by • April 25, 2016 • No Comments
There are two kinds of folks in the world: those who love a great road trip, and those who dread them. Many of us have a love/hate relationship with them. Road trips can be magical – attractive scenery, great companionship, the excitement of driving off towards new places and new experiences. But and so there are the cramped legs and stiff backs, the fatigue, the shady motel rooms, the stretches of road with nothing but cornfields and flatness for hundreds of miles.Then there are the harrowing landscapes, the tiny strips of road with a rock wall on one side and a chasm on the other, when you are uncomfortably aware that any driver error may mean fish disaster.
That’s where the thought of autonomous cars is so interesting. Not only may you sit back and watch the scenery go by as your car steers and directs itself across the country, but, if Honda is to be believed, those cars may in addition lift themselves over rough obstacles, float across bodies of water, and alter themselves into luxury sleeping quarters. Those are only a few of the thoughts presented in the new “Honda Great Journey” ad, an elaborate fantasy of what the road trips of the next may appear like with autonomous cars. Take a appear:
The imagined journey retraces the route of the earliest humans as theorized by anthropologists – a trip of over 22,000 miles of Kenya to Brazil. To illustrate the trip, Honda enlisted the services of London turn it into studio Map, Japanese studio Mori, Inc., and English prototyping firm Ogle to turn it into a video with sactually miniature scale versions of possible autonomous cars of the next. The cars lumber across dunes, float past Japanese islands, and actually sprout legs to pick their way around rocks on a mountainside. It is a dreamy, fantastical appear at what, according to Honda, may be reality in the quite near next.
The version cars were turn it intod by Ogle, that specializes in 3D printed versions and prototypes for industries which include car, aerospace, medical and others. The company utilized their SLA machines to print the tiny, detailed pieces that may manufacture up the version cars, that were and so carefully assembled by the version-making team.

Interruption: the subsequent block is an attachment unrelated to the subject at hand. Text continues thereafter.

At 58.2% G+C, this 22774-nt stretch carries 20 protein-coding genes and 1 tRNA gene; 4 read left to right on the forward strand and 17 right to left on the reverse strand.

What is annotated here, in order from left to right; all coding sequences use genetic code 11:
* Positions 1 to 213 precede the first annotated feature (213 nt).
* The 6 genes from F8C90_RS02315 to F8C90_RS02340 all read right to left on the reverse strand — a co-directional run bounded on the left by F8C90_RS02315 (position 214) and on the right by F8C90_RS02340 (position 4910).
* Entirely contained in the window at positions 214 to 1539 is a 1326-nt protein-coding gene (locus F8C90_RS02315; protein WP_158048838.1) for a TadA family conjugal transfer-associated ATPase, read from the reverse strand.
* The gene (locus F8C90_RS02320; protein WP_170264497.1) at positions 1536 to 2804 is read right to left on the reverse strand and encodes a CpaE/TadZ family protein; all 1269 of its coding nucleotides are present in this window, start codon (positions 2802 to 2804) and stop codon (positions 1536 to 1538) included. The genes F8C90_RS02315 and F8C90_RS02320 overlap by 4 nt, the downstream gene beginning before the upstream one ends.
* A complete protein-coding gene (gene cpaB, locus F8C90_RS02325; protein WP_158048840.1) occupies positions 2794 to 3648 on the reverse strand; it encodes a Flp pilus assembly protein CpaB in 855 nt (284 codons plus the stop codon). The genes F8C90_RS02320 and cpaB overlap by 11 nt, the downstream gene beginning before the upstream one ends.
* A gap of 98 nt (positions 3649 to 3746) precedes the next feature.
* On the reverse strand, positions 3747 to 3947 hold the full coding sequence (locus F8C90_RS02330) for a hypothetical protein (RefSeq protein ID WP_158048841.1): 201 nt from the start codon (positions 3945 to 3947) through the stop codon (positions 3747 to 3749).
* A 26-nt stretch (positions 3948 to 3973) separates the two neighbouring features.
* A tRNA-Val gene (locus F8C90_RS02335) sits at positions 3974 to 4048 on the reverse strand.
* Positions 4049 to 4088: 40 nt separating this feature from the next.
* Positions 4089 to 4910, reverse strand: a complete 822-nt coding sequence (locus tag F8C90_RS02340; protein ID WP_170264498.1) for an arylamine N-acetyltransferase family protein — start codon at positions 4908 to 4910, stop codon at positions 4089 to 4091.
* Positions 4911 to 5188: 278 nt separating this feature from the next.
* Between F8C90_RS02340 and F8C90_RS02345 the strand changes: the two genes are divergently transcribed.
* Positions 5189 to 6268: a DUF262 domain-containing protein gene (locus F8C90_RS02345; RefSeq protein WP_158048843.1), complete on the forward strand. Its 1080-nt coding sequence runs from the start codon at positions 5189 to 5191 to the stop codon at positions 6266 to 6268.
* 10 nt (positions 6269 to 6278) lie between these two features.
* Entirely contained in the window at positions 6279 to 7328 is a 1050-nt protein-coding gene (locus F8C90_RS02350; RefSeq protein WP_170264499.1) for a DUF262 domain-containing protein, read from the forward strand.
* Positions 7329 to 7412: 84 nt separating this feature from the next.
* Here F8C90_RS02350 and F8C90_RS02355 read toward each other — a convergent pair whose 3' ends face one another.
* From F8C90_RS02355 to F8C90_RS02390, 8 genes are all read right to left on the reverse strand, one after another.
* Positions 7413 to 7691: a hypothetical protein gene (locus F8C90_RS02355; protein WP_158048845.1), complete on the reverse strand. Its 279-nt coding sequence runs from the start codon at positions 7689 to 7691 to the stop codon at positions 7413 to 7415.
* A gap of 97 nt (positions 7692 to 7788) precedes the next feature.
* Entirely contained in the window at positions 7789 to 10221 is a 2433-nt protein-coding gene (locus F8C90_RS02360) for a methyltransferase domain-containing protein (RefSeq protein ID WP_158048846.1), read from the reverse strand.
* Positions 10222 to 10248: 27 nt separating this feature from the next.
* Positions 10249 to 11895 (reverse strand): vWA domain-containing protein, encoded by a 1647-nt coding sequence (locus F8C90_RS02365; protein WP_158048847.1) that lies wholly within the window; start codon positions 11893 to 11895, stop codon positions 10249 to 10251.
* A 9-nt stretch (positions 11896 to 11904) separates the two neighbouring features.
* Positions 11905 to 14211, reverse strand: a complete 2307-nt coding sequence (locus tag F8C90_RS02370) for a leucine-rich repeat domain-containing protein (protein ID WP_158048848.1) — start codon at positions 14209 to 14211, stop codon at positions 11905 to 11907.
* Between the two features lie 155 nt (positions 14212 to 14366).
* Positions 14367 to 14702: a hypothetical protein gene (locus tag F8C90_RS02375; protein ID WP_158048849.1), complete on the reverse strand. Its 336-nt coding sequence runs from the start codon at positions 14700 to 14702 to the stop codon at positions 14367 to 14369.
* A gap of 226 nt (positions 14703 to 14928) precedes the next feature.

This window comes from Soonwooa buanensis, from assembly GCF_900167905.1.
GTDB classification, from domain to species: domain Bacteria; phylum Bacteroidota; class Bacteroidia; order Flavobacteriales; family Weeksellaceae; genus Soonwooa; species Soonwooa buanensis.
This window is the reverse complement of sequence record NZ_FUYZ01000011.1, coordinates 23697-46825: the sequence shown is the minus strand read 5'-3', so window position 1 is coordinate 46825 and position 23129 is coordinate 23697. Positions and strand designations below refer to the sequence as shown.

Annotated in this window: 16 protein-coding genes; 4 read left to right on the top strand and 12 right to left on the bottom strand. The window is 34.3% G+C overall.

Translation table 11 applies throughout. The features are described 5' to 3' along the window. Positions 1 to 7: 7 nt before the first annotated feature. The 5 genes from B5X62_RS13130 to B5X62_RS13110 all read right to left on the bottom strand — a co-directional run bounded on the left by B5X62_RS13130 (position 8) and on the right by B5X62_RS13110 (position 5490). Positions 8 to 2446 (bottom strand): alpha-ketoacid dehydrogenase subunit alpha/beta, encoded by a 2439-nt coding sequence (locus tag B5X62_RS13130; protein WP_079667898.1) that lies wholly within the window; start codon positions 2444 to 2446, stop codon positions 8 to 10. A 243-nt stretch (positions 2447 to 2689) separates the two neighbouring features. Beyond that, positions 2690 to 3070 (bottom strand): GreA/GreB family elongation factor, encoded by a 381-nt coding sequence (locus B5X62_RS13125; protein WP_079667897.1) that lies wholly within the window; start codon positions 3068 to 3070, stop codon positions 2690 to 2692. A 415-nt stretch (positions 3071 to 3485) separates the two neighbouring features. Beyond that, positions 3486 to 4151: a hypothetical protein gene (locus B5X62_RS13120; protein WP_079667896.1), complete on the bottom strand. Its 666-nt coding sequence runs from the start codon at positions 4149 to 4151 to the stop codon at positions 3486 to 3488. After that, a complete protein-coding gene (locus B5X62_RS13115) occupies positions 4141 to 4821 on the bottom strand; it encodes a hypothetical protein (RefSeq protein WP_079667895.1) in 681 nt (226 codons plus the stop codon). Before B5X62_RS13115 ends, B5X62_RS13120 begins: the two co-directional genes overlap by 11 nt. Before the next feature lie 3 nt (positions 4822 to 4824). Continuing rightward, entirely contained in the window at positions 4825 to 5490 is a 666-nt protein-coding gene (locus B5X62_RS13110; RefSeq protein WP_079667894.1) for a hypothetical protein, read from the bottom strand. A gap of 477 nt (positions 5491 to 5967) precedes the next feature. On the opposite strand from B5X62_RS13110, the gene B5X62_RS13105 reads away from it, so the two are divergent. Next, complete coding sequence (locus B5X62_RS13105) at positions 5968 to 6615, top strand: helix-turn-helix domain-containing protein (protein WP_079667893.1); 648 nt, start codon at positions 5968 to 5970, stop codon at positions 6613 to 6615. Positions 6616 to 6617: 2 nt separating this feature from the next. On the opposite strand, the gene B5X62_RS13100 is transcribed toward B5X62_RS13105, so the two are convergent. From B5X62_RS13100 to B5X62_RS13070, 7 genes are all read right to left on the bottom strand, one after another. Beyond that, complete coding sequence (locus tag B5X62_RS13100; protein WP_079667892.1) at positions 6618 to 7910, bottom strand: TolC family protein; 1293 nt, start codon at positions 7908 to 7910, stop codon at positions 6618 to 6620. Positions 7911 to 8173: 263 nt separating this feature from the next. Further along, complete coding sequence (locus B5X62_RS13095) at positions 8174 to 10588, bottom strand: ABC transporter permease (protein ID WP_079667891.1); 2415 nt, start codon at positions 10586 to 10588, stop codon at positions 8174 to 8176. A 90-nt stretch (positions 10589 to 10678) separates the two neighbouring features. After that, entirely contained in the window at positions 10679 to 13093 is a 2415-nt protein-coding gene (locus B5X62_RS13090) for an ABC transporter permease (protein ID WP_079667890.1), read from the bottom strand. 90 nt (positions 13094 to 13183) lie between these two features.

“The accuracy demanded of our folks and machines was worthwhile. To complete the required paint finishes and component parts for the versions, there was no room for error,” said Dave Bennion, Marketing and Sales Director for Ogle. “Each finish had to be executed to perfection, resulting in a seamless appear when being filmed. We are incredibly proud to have been selected to create such intricate and one-of-a-kind versions for such a household brand and were pleased to obtain such positive feedback.
“Innovative solutions were sought throughout. For example, to turn it into a hammock effect, a net finish was completed by sourcing multiple net fabrics and lacquering the component parts, so that they were clear, preceding applying paint over the pattern of the fabric. A considerable amount of time was spent both in turn it into and on the bench to turn it into clearances for paint so that equitething may fit and work after the parts had been painted.”
Some of the tiny finishing touches were turn it intod by hand with stainless steel and copper wire, and the paint jobs required a one-of-a-kind, multi-step system that included the application of a tutorial coat of paint followed by sandblasting. The finished versions were tested just about as extensively as real vehicles may have been to manufacture certain that they were balanced, sturdy adequate to hold up in their miniaturized terrain, and that all parts were working properly.
The final effect is absorbing, and Honda is quite serious when they say that the commercial is not only a fantasy – they intend to manufacture these types of vehicles a reality sooner than you can ponder. The company plans to have driverless cars on the road by 2020, so the road trip as we understand it may alter quite soon. No additional getting lost, no additional steering with one hand while waving at your friend in the backseat: “Hand me the Cheez-its! No, the CHEEZ-ITS!” Just sitting back, relaxing, and letting your car do the work for you while you admire the scenery.
Discuss the use of 3D printing in advertising in the Ogle 3D Printed Model Cars forum over at 3DPB.com.
by admin • March 5, 2017
by admin • November 28, 2016
by admin • November 28, 2016